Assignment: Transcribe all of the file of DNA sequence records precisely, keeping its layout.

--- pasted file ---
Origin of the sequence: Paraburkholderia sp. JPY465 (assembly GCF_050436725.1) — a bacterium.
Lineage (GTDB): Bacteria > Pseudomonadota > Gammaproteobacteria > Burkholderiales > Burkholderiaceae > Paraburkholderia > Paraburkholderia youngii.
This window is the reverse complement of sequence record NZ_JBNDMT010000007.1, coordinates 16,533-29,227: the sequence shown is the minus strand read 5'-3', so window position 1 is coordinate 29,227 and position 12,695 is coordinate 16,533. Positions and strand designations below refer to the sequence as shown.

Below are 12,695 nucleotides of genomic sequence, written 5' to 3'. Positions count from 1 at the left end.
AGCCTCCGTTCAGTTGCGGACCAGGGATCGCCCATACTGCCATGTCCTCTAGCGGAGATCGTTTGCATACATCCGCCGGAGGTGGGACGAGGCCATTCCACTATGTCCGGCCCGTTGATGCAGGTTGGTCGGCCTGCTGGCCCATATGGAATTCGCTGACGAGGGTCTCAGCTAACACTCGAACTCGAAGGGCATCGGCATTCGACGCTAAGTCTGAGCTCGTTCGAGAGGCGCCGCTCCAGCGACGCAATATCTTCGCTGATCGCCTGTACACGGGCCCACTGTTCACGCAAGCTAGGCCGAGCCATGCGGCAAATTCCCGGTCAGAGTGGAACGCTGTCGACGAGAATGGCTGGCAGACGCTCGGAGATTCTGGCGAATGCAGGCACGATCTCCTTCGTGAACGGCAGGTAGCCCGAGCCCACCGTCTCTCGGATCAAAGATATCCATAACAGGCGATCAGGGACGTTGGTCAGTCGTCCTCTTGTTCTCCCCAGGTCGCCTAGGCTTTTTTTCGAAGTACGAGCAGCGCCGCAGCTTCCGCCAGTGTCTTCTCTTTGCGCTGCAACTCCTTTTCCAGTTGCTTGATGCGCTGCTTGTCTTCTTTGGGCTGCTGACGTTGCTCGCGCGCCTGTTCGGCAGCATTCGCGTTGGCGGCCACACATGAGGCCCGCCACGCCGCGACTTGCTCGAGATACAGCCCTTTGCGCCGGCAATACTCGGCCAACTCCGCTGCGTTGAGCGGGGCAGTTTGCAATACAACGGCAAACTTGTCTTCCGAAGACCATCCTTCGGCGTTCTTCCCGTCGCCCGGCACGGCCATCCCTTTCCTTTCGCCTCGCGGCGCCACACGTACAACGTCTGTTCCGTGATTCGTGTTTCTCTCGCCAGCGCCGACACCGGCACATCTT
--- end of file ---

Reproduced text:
Origin of the sequence: Paraburkholderia sp. JPY465 (assembly GCF_050436725.1) — a bacterium.
Lineage (GTDB): Bacteria > Pseudomonadota > Gammaproteobacteria > Burkholderiales > Burkholderiaceae > Paraburkholderia > Paraburkholderia youngii.
This window is the reverse complement of sequence record NZ_JBNDMT010000007.1, coordinates 16,533-29,227: the sequence shown is the minus strand read 5'-3', so window position 1 is coordinate 29,227 and position 12,695 is coordinate 16,533. Positions and strand designations below refer to the sequence as shown.

Below are 12,695 nucleotides of genomic sequence, written 5' to 3'. Positions count from 1 at the left end.
AGCCTCCGTTCAGTTGCGGACCAGGGATCGCCCATACTGCCATGTCCTCTAGCGGAGATCGTTTGCATACATCCGCCGGAGGTGGGACGAGGCCATTCCACTATGTCCGGCCCGTTGATGCAGGTTGGTCGGCCTGCTGGCCCATATGGAATTCGCTGACGAGGGTCTCAGCTAACACTCGAACTCGAAGGGCATCGGCATTCGACGCTAAGTCTGAGCTCGTTCGAGAGGCGCCGCTCCAGCGACGCAATATCTTCGCTGATCGCCTGTACACGGGCCCACTGTTCACGCAAGCTAGGCCGAGCCATGCGGCAAATTCCCGGTCAGAGTGGAACGCTGTCGACGAGAATGGCTGGCAGACGCTCGGAGATTCTGGCGAATGCAGGCACGATCTCCTTCGTGAACGGCAGGTAGCCCGAGCCCACCGTCTCTCGGATCAAAGATATCCATAACAGGCGATCAGGGACGTTGGTCAGTCGTCCTCTTGTTCTCCCCAGGTCGCCTAGGCTTTTTTTCGAAGTACGAGCAGCGCCGCAGCTTCCGCCAGTGTCTTCTCTTTGCGCTGCAACTCCTTTTCCAGTTGCTTGATGCGCTGCTTGTCTTCTTTGGGCTGCTGACGTTGCTCGCGCGCCTGTTCGGCAGCATTCGCGTTGGCGGCCACACATGAGGCCCGCCACGCCGCGACTTGCTCGAGATACAGCCCTTTGCGCCGGCAATACTCGGCCAACTCCGCTGCGTTGAGCGGGGCAGTTTGCAATACAACGGCAAACTTGTCTTCCGAAGACCATCCTTCGGCGTTCTTCCCGTCGCCCGGCACGGCCATCCCTTTCCTTTCGCCTCGCGGCGCCACACGTACAACGTCTGTTCCGTGATTCGTGTTTCTCTCGCCAGCGCCGACACCGGCACATCTT